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Flushing

By now I’ve gotten used to the paddle out to the upper East River, but I haven’t explored all its nooks and crannies. One in particular beckoned me: I wanted to see how close I could paddle to the Worlds Fair pavilion in Queens. That meant a trip to Flushing Bay.

Flushing is an Anglicization of the Dutch Vlissingen, the colonial name for the area from the 17th century. Part of Queens, it’s just east of Laguardia airport and Rikers Island, west of the College Point and Whitestone areas of Queens, on the south side of the upper East River.

I paddled with my friend TS. The general plan was a variant of the Throgs Neck plan: leave before high tide at Battery to ride the current down the Harlem; cut through Bronx Kill and shoot out past Rikers Island, but make a right turn into Flushing Bay and paddle into it as far as we could before turning back. It would be an all-day paddle.

Our trip out the Harlem was mostly uneventful. It’s crew season, and we saw several crew boats and their attendant minders along the stretch from the Broadway Bridge to the High Bridge.

Crew
Crew on the Harlem.

It was a beautiful day, cool to start but it would warm quickly.

High Bridge
High Bridge.

Along the Bronx Kill we saw signs of fall foliage. After a very warm couple of weeks it felt very sudden.

Foliage
Foliage in the Kill.

At the end of the kill, the view of Astoria – to the left is the upper East River. I’ve come to love this view because while it looks so empty, Manhattan and the 1,000,000+ peeople who live there are less than a mile behind me.

Upper East River
Upper East River.

Off we went. I recognize that marker – at South Brother Island. At this point in the trip I realized this is my fourth time out here this summer, and the second time in as many weeks.

Marker.
Marker.

Looking across at North Brother, we could make out some of its ruins.

Passing North Brother.
Passing North Brother.

To get to Flushing Bay, we paddled past Rikers Island, New York City’s main prison facility. We took a compass heading of 120 to head towards the end of a long pier that extends from Laguardia. Not pictured, we saw some men working on the pier and I asked them what it was for.

“Private property, belongs to the airport.”

Never mind the fact the airport is part of a trust operated by New York and New Jersey, I asked, what is the pier for? What does it do?

“ILS, Instrument Landing System.” I kinda knew that but was delighted at the confirmation. The pier is clearly not meant for people or airplanes. It just guides them in to land on the north/south runway of the airport.

Passing Rikers.
Passing Rikers.

We paddled on, keeping our twenty-five yard distance from the pier, following the buoys down into Flushing Bay. There was hardly any wind and we began to broil a bit.

We were afforded oddly distant views of midtown and downtown Manhattan.

City in Background
City in Background.

Not to mention, we had jetliners arriving directly overhead.

Incoming at LGA.
Incoming at LGA.

We paddled back as far as we could, into Flushing Creek, underneath a highway and past a cement factory. Eventually though, we hit a dead end – one we might get past on a more adventurous day, but on this day, a foot-high floating boom was enough to stop us. We admired the #7 train, Van Wyck Expressway, and an egret.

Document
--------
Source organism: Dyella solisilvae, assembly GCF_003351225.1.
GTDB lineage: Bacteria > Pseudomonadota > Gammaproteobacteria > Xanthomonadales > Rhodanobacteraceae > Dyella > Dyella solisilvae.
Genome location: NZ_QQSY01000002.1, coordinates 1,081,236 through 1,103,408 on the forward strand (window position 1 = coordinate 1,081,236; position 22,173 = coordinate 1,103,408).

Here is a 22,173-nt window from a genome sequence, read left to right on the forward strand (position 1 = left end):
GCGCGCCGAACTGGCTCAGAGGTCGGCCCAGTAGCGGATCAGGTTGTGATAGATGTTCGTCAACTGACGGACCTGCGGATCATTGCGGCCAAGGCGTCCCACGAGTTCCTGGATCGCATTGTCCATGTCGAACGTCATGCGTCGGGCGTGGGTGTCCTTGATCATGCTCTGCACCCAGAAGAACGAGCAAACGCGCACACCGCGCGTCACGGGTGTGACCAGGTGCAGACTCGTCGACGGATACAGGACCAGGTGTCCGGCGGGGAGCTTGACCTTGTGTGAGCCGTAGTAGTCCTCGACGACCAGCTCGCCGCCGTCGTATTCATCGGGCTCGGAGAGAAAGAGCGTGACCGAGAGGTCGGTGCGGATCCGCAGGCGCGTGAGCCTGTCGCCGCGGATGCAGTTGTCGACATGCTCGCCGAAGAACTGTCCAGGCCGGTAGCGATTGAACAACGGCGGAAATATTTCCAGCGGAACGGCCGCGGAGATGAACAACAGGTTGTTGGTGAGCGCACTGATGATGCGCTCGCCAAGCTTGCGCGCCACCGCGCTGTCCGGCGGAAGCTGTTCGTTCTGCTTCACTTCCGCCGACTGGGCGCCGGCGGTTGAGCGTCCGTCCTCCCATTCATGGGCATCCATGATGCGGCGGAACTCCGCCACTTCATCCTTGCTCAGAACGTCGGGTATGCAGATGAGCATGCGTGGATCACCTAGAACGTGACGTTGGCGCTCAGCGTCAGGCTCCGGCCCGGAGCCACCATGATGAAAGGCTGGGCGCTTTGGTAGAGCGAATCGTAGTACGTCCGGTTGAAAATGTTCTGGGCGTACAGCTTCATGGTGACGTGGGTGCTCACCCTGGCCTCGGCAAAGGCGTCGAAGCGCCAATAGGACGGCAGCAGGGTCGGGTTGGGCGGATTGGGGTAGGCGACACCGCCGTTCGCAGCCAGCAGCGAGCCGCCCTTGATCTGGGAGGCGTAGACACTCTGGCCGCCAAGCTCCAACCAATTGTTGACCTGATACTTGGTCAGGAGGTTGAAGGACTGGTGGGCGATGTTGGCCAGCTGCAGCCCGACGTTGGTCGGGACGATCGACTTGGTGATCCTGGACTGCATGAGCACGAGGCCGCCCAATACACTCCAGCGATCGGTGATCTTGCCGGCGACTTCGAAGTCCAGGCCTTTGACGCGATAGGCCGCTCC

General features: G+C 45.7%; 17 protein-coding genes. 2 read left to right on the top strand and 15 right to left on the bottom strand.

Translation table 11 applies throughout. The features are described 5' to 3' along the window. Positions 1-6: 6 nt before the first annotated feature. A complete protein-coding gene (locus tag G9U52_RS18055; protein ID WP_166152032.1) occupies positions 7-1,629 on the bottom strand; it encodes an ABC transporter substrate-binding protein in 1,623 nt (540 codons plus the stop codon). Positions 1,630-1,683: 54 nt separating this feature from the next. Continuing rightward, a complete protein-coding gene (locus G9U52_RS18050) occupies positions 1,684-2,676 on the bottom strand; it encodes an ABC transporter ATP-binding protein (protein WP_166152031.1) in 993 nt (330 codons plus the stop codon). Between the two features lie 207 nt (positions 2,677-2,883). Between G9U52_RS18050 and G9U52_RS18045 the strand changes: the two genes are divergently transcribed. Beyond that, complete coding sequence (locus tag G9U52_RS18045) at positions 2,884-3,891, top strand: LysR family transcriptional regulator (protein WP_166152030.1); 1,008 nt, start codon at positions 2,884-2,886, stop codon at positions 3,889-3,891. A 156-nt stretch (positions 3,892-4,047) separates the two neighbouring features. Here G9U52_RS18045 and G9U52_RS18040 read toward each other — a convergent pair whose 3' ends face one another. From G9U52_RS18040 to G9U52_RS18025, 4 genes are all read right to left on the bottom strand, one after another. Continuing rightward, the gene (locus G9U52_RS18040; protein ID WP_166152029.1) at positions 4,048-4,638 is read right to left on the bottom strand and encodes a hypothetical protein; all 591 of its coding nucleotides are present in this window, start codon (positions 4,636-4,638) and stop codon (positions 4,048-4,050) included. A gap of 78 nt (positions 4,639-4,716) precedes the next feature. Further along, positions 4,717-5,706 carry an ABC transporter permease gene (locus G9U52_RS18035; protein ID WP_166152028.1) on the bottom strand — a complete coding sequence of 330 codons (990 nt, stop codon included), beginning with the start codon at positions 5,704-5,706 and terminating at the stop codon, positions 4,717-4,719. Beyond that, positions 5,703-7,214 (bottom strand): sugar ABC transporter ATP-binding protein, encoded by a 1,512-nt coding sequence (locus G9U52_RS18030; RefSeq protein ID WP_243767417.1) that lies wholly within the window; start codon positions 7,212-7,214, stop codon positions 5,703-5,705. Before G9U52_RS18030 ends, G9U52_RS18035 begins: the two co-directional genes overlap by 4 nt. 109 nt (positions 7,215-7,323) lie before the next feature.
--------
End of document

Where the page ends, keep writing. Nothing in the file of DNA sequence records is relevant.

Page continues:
End of Line.
End of Line.

We were stymied, but happy to have made it as far as we did.

Blocked
No Further.

After all, we found a Mensch Supply place!

Mensch.
Mensch Supply.

Not to mention the cement factory had a cigarette boat hanging over the water. We figured either they made express cement deliveries, or the owner was Batman.

Speedboat
Speedboat.

Sadly then, this was as close as we got to the World’s Fair. You can make out the “flying saucers” about two-thirds of the way to the right in this photo.

Fairgrounds
Fairgrounds in Distance.

We discovered a small dock at the end of Flushing Bay, part of an NYC Parks park. There were ramps for dropping trailers in and we saw several jetskis, mostly middle-class hispanic kids out for a a last gasp of summer.

Break at Flushing Dock.
Break at Flushing Dock.

We ate lunch ashore, then packed for the trip home.

Break at Flushing Dock
Break at Flushing Dock.

On the way out, we were overtaken by a faux-paddlewheeler, the Paddle Wheel Queen.

River Boat
River Boat in Flushing.

She passed us, went east a bit, and then looped around, passing us again on her way to Hell Gate. From what I could make on the radio, she rounded Mill Rock and then came back through. “The poor old broad,” said TS. “So drunk on her way to Manhattan she couldn’t even make it to the party.”

Art
Art on North Brother.

Perhaps the oddest sight on this whole trip was on the south shore of North Brother Island. Someone set up a TV and chair. Remember, North Brother Island is abandoned. No one lives there. It’s a bird sanctuary, and there’s no power or electric. Either this is a prog rock album cover, or Typhoid Mary’s got satellite TV.

All in all this was a good trip. It was long, but in line with other day trips. We got back with tide to spare. Paddling in to Flushing was a nice diversion from most of our other trips. The water is sheltered though the route out is not, and it’s a working waterfront. The airport is a nice touch. The weather was good and conditions benign.

 On the way back, our route up the Harlem was uneventful. We went through the Duyvil, landed, and unpacked, with a wee nip at the end to celebrate.

Published in 2014 Backpaddle Inwood Canoe Club Kayaking New York City Sea

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